P.S. Good Deal: Order this weekend and get 10 free cards from Tiny Prints. Offer expires 11/12.

How to trick yourself into doing laundry

Thanks to Tide Pods for sponsoring this post on RookieMoms.com.

How to stay on top of laundry

I’ve tried out various laundry rituals to stay on top of dirty clothes, but the one that’s currently in place can best be summarized as “early and often.” My husband is an unstoppable laundry doer these days, so it might be time for me to acknowledge that none of my other systems worked quite as well.

Ryan walks in the door from work, changes his clothes, and starts a load of laundry, nearly every day. I don’t know when he switches it to the dryer, but at some point in the evening, after our kids are asleep, he carries a basket of clean clothes up to our bedroom and watches sports or The Daily Show while he folds the clothes. [Read more...]

A love letter to my soccer co-parent

Gratitude for a Soccer Mom

This love letter/guest post was written by my friend and fellow soccer parent, Nila Rosen.

I never thought that I would I would be co-parenting with anyone else but the person who got me pregnant 11 years ago, but I am — and it’s not due to divorce or separation. In fact, I am still married to that same guy that demanded specific high-end appetizers at our wedding (and I’m still thankful to him, as they turned out to be the only thing that I ate ​the entire night.)  But I have also found someone else. And I’ve fallen for her.

Sarah, you are my soccer co-parent, and you make my life better. Let me count the ways my world has improved since you swept me off my feet by offering to share twice-weekly driving responsibilities.

It’s not just gas we’re saving; this relationship offers me so much more:

1) Time. You give me one extra hour to accomplish of all the crap that I have to do on a daily basis, some of which I haven’t even figured out before soccer practice starts in the afternoon.

2) Fitness. You make sure that my butt is not widening by being glued to the seat of my car once, twice, or even four times a week, when you cut my driving burden in half.

3) Brain Power. You remind me of details (field locations, jersey colors) that I can’t seem to keep track of, no matter how many times I add them to my Google calendar.

4) Nourishment. You provide extra snacks to my child when I have forgotten to pack one. I don’t care if they are healthy or not. I don’t ask.

5) Affirmation. You call at 8 am on Saturday morning with the same frantic voice that I have inside my head, wondering if I’m keeping it all together. It turns out, we’re fine.

6) Extended family. Your offspring have become “car siblings” with my child. I don’t have to ask you if I can put your name down on all of those emergency forms I have to fill out; I just do it.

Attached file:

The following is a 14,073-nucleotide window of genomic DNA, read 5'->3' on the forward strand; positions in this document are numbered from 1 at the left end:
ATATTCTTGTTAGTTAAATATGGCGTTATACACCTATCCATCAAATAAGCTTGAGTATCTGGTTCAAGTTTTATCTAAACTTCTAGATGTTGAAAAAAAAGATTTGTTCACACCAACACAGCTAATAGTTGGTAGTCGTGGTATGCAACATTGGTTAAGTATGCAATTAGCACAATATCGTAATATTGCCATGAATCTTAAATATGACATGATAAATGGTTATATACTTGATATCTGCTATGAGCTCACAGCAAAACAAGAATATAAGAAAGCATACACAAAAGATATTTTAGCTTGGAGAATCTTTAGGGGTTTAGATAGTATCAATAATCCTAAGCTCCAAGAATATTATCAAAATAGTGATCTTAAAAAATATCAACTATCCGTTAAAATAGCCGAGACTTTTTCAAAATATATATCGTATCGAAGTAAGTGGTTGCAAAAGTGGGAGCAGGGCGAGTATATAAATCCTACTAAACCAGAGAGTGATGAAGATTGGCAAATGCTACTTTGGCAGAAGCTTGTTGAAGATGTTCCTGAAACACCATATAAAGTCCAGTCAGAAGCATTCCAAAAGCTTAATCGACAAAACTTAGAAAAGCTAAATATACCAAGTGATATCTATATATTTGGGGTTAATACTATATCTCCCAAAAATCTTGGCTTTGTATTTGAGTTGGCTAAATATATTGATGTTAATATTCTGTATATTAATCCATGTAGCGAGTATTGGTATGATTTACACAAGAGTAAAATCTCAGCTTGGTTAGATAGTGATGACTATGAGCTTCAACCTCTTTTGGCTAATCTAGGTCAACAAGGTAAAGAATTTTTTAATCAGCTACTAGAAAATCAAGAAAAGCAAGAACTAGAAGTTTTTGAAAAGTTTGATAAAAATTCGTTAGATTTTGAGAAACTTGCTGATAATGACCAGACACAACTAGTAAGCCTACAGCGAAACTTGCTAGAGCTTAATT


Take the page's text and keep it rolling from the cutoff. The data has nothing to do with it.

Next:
7) Socialization. You teach my child manners in that “it takes a village” way — to say thank you to the person who has just chauffeured him/her around for the past half hour. And my child learns not to take that vital service for granted.

8​) Companionship. You offer witty adult conversation when we are watching a game, so that I can not only watch my child’s tenth ​soccer ​game of the season, but I can feed my soul at the same time. (No offense, kid.)

9) Community. You live in my hood and can be relied on for other things in a pinch. I’m so glad you don’t live all the way across town.

As our children’s activity commitments continue to get bigger and more complicated, I need you more than ever.

I wish that everyone could find what we have.

Let’s go away together. I’ll drive.

photo credit: ABSC Soccer on Flickr

Activity #39: Slide on the playground

How to put your baby on a slideHow to put your baby on a slide the right way #rookiemoms challenge

Are you ready to see some big smiles? Or looks of horror? Be prepared for either.

Our babysitter taught us the following method for putting Julian on the slide when he was too young to slide sitting up:

  • Put baby on tummy, feet down, mid way up the slide.
  • Place his hands up near his face, not down at his sides. Hopefully he is holding his head up so that you are not about to smear his face against the metal as he goes down.
  • Let him slide down to the bottom.
  • Repeat. Repeat. Repeat until your back feels like you need a week at a spa.
  • Then sit down and let baby play in the sand while you think about that spa you’re never going to visit.

This is pretty safe (please note I am not a doctor or a paramedic) and after you get comfortable with it, you can let go and let him slide to the bottom.

Taking your baby to the playground to try out the slide is your 39th challenge for rookie moms.

If you’ve already made it to the playground with your baby this week, congrats! If you snapped a photo, tag it #rookiemoms on Instagram or Twitter.

Not ready for this challenge? Go back and start with an easier one.

Do you need a nap mat?

All about Nap Mats

At their daycare and preschool, where they went from 24 months to almost age 5, my children were expected to nap on mats that were provided by the school. No, they didn’t look like the one pictured above. Probably something like this Kindermat.

Parents supplied a sheet and a blanket, and our daycare provider, god bless her, washed them each week. At the daycare Heather’s kids attended, after they graduated from crib napping, they brought their own sleeping bags, which parents had to bring home each Friday to wash for Monday morning.

Is a nap mat a thing your child needs?

I saw this one at a baby expo and thought it was totally adorable.




It rolls up and closes with Velcro strips that kids can handle. It’s totally lightweight. The soft blanket is attached to the side of the base layer, so it’s just one piece to keep track of.  Very cute, Elonka Nichole. (See her Etsy shop here.)

After seeing this, I felt like I could make something like it, and remembered having pinned a nap mat made from three or four store-bought pillowcases sewn together.

If you are crafty, Prudent Baby, offers an amazing step-by-step tutorial for making a similar mat with beautiful finishes. This is hers:


Sadly, it has proved impossible to find the original source of this pillowcase idea. But for those of us who can only sew a straight line, it might be worth trying. Then again, it requires 4 or 5 pillows, so it might be a better thing to bust out on a rainy fort-building day.

All about nap mats

What do you use for this napping-on-the-floor purpose? Or are you shaking your head, thinking, no freaking way my kid would settle down for a nap on a floor?